• I’ve worked with a lot of these technologies over the years. Not even in 2001 dollars was that an appropriate amount for a video conference system with all the bells and whistles (I mean,, you can build something that costs that much with Studio grade cameras and what not, but not needed)

        I too am a tech, and I find tech issues in politics and public service is nothing more than a gaping black hole to a lot of voters. Not a lot of people spend as much of their free time learning… or relearning this craft year after year. The parameters for say, a journalist never changes, but in our line of work it changes constantly, new technologies and buzzwords are often carried to the ears of management through the ether of gossip with no real concern for the costs implementing them.

        Basically what I’m saying is, nobody is going to care about IT costs. Maybe it’s time our local politicians start making a budgeting board for its IT costs, but without popular support nobody is going to even bother.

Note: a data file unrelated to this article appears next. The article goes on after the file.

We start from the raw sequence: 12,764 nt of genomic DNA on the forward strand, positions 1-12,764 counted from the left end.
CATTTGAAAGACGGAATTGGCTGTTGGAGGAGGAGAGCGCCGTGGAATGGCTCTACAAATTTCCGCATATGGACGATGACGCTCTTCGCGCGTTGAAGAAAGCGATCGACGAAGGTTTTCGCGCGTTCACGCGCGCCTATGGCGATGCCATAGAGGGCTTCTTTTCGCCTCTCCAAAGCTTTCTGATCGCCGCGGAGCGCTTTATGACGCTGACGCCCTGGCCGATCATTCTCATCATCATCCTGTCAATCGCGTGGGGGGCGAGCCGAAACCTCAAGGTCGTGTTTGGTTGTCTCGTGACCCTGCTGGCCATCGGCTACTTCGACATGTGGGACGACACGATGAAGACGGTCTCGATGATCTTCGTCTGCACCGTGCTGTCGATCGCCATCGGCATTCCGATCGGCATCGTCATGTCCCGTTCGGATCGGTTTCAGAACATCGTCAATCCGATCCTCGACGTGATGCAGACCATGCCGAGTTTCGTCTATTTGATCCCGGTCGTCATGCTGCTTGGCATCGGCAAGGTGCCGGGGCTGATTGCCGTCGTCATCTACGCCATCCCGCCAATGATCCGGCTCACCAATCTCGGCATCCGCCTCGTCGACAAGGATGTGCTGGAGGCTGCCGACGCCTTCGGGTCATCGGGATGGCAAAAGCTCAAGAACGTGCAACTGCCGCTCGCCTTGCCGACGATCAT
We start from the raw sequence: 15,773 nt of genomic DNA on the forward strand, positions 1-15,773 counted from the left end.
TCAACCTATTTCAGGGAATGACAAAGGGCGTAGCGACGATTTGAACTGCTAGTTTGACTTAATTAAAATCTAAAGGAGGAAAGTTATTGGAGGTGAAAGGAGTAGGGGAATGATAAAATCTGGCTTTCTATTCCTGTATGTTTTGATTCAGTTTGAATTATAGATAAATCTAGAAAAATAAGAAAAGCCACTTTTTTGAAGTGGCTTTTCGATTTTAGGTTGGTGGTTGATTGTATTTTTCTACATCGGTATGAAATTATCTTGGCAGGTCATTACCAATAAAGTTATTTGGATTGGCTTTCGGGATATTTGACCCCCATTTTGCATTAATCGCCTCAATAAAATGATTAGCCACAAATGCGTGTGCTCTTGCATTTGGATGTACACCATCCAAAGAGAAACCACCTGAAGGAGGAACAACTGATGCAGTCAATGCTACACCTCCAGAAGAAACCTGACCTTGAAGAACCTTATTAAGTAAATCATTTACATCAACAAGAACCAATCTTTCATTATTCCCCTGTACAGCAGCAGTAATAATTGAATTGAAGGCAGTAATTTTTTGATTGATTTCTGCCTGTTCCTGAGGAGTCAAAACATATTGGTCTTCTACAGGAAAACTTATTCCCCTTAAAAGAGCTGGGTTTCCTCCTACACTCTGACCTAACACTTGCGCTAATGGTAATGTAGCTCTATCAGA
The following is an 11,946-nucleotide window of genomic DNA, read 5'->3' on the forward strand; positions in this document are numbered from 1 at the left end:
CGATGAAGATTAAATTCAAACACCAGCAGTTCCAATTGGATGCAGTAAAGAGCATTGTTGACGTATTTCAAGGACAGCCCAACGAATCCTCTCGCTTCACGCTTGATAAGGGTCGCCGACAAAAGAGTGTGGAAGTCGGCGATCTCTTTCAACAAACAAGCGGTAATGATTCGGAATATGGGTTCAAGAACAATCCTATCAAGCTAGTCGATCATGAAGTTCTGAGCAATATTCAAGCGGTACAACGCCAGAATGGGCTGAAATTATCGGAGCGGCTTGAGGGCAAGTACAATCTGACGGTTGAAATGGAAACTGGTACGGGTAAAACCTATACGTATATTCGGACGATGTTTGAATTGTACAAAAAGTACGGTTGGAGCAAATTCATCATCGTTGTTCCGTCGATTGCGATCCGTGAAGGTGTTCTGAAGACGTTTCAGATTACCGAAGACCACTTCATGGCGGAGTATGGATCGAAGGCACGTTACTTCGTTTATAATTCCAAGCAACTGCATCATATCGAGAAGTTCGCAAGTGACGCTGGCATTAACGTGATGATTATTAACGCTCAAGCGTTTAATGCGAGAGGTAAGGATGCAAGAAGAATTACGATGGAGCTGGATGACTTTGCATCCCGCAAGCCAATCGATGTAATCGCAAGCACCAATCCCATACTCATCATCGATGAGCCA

4. thank you, that’s what i have been trying to say, (point 3 mill is what they spent on the system before i came i fixed most things with another 200k,)and they want to spend another, the 1st board room was so much they built it and forgot to put IT in and to pretty much ripped it apart to get network and av in, pretty sure the whole golden palace went to grand jury around 2000, i was hired to fix all the mistakes, and they still want another system, and as you say nobody but a few techs care about the cost. the water district did start it ad hoc committee staffed by directors and given or feeding the same old lies,
    Its not energy star compliant(hello they are pulling at straws on that one)
    Needs to be hd, when the problem is end user bandwidth.
    AMX cannot handle voting ( when staff so a demo on amx voting)
    and pretty much everything they say the system cannot do it can or can do with under 75k in modifications
    this post has the biased staff report and my rebuttal and others rebuttal.



    scvwd ray 10 28 2014PDF HANDOUT BOARD MEETING 10 28 RAYS HANDOUT



  5. At best this is incompetence and ignorance, with a full measure of arrogance; at worst it sounds like graft and corruption at the expense of rate-payers!
    What do these people do that actually benefits the public?

  6. Can we fire these guys now while we can before they become another PG&E where we can’t? Amazing what folks can do in this city without getting indicted.